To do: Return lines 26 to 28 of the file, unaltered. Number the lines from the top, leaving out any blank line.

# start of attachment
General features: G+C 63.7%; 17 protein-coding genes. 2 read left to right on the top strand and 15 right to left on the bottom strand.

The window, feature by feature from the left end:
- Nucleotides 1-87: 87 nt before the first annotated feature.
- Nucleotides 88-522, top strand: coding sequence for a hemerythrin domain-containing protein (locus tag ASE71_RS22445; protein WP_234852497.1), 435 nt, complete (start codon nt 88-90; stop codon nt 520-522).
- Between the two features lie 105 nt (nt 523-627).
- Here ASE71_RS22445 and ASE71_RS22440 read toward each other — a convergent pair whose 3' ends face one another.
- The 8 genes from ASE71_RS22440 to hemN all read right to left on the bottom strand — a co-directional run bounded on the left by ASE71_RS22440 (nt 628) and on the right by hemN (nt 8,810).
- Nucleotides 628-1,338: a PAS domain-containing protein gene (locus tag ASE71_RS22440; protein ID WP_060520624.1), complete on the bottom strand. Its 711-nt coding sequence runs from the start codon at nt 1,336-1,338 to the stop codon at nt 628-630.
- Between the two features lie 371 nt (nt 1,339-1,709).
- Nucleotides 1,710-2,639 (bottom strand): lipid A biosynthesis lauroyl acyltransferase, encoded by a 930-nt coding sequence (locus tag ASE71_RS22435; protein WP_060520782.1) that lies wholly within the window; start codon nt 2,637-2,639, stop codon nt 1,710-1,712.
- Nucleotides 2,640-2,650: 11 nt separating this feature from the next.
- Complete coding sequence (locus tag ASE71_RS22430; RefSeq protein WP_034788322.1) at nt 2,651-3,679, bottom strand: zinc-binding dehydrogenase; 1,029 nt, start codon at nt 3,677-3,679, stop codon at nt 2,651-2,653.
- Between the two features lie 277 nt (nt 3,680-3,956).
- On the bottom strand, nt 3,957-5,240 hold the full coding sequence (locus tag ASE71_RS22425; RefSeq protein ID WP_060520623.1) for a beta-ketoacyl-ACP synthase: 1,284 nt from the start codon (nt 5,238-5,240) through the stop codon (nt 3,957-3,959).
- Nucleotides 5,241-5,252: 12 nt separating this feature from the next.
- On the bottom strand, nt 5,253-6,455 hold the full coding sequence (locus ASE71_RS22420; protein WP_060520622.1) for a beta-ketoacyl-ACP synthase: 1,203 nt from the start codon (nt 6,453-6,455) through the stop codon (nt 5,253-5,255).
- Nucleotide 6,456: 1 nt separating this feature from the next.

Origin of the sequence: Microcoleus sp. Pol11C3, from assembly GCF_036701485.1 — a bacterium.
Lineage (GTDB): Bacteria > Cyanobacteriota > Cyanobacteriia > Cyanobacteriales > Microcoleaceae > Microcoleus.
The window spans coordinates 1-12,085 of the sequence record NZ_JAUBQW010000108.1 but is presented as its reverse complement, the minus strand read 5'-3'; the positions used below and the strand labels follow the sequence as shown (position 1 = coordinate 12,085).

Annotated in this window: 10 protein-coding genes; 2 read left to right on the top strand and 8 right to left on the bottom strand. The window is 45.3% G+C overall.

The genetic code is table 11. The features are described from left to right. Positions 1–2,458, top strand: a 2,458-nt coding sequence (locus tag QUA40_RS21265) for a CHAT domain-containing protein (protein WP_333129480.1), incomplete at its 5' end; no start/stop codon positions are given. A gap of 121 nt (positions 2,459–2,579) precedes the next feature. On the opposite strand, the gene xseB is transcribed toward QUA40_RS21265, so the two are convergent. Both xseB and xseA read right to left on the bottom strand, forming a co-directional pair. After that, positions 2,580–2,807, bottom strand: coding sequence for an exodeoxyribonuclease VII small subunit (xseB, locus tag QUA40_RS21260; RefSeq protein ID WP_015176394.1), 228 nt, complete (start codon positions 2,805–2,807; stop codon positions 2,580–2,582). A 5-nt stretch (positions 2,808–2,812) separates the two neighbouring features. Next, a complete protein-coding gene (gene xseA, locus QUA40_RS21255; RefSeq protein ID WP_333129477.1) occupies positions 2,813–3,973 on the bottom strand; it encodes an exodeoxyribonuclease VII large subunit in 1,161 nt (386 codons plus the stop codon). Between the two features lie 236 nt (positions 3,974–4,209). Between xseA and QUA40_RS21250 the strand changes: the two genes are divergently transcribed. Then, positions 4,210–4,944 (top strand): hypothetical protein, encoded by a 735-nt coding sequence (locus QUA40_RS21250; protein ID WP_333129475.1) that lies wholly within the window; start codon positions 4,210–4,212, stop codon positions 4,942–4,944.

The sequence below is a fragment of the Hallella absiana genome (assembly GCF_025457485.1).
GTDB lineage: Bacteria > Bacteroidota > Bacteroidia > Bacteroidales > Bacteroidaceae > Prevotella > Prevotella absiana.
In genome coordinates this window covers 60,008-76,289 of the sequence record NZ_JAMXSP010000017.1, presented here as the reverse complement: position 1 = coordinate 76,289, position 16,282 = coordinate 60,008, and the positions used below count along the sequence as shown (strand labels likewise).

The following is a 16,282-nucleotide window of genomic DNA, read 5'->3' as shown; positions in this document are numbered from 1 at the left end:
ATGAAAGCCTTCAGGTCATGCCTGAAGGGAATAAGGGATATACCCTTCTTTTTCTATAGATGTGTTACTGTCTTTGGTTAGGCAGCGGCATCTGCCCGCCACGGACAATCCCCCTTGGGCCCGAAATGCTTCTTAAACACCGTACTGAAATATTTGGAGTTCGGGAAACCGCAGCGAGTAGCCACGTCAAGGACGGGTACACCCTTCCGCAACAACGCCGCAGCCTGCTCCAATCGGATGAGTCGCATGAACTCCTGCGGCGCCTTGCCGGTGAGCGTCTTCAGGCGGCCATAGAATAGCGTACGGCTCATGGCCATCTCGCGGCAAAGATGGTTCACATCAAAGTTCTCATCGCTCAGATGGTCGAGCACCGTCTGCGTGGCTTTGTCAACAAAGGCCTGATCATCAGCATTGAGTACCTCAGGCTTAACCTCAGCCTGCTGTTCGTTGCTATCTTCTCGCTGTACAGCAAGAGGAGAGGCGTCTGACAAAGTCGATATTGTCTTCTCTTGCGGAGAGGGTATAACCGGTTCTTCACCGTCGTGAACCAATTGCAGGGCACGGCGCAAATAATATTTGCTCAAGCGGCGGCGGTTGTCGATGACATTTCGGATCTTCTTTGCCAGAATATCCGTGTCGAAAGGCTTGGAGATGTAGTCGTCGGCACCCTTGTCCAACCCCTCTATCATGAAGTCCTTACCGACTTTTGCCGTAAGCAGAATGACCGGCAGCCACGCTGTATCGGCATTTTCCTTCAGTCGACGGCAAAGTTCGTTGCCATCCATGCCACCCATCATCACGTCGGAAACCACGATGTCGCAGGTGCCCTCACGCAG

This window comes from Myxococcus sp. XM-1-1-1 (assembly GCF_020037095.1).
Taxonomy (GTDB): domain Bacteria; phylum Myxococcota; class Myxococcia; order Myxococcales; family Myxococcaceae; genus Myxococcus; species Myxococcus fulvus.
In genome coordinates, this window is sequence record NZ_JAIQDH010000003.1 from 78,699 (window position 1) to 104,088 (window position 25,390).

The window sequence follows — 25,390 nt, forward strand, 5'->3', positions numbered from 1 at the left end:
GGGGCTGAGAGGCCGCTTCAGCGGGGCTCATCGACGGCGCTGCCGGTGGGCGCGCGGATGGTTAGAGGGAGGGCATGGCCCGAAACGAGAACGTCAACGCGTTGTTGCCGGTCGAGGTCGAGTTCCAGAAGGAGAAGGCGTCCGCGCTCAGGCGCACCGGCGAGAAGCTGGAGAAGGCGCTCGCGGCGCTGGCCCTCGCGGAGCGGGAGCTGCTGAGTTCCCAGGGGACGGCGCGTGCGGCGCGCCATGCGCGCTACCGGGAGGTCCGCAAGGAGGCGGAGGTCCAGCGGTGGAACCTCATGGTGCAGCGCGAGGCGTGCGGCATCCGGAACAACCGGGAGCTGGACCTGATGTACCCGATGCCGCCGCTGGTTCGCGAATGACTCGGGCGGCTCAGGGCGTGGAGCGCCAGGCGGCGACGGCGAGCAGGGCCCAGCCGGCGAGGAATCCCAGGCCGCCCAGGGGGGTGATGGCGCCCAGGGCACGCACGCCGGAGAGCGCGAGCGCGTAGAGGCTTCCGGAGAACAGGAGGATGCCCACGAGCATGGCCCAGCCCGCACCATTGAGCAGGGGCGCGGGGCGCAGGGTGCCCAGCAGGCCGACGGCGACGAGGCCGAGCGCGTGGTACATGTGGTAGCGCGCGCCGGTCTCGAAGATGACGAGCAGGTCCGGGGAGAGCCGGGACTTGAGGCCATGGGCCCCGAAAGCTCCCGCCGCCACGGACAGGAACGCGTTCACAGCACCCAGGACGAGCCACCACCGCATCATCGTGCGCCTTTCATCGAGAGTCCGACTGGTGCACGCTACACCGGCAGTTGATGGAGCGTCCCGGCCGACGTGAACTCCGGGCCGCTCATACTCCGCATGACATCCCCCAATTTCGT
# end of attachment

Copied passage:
The following is a 16,282-nucleotide window of genomic DNA, read 5'->3' as shown; positions in this document are numbered from 1 at the left end:
ATGAAAGCCTTCAGGTCATGCCTGAAGGGAATAAGGGATATACCCTTCTTTTTCTATAGATGTGTTACTGTCTTTGGTTAGGCAGCGGCATCTGCCCGCCACGGACAATCCCCCTTGGGCCCGAAATGCTTCTTAAACACCGTACTGAAATATTTGGAGTTCGGGAAACCGCAGCGAGTAGCCACGTCAAGGACGGGTACACCCTTCCGCAACAACGCCGCAGCCTGCTCCAATCGGATGAGTCGCATGAACTCCTGCGGCGCCTTGCCGGTGAGCGTCTTCAGGCGGCCATAGAATAGCGTACGGCTCATGGCCATCTCGCGGCAAAGATGGTTCACATCAAAGTTCTCATCGCTCAGATGGTCGAGCACCGTCTGCGTGGCTTTGTCAACAAAGGCCTGATCATCAGCATTGAGTACCTCAGGCTTAACCTCAGCCTGCTGTTCGTTGCTATCTTCTCGCTGTACAGCAAGAGGAGAGGCGTCTGACAAAGTCGATATTGTCTTCTCTTGCGGAGAGGGTATAACCGGTTCTTCACCGTCGTGAACCAATTGCAGGGCACGGCGCAAATAATATTTGCTCAAGCGGCGGCGGTTGTCGATGACATTTCGGATCTTCTTTGCCAGAATATCCGTGTCGAAAGGCTTGGAGATGTAGTCGTCGGCACCCTTGTCCAACCCCTCTATCATGAAGTCCTTACCGACTTTTGCCGTAAGCAGAATGACCGGCAGCCACGCTGTATCGGCATTTTCCTTCAGTCGACGGCAAAGTTCGTTGCCATCCATGCCACCCATCATCACGTCGGAAACCACGATGTCGCAGGTGCCCTCACGCAG

This window comes from Myxococcus sp. XM-1-1-1 (assembly GCF_020037095.1).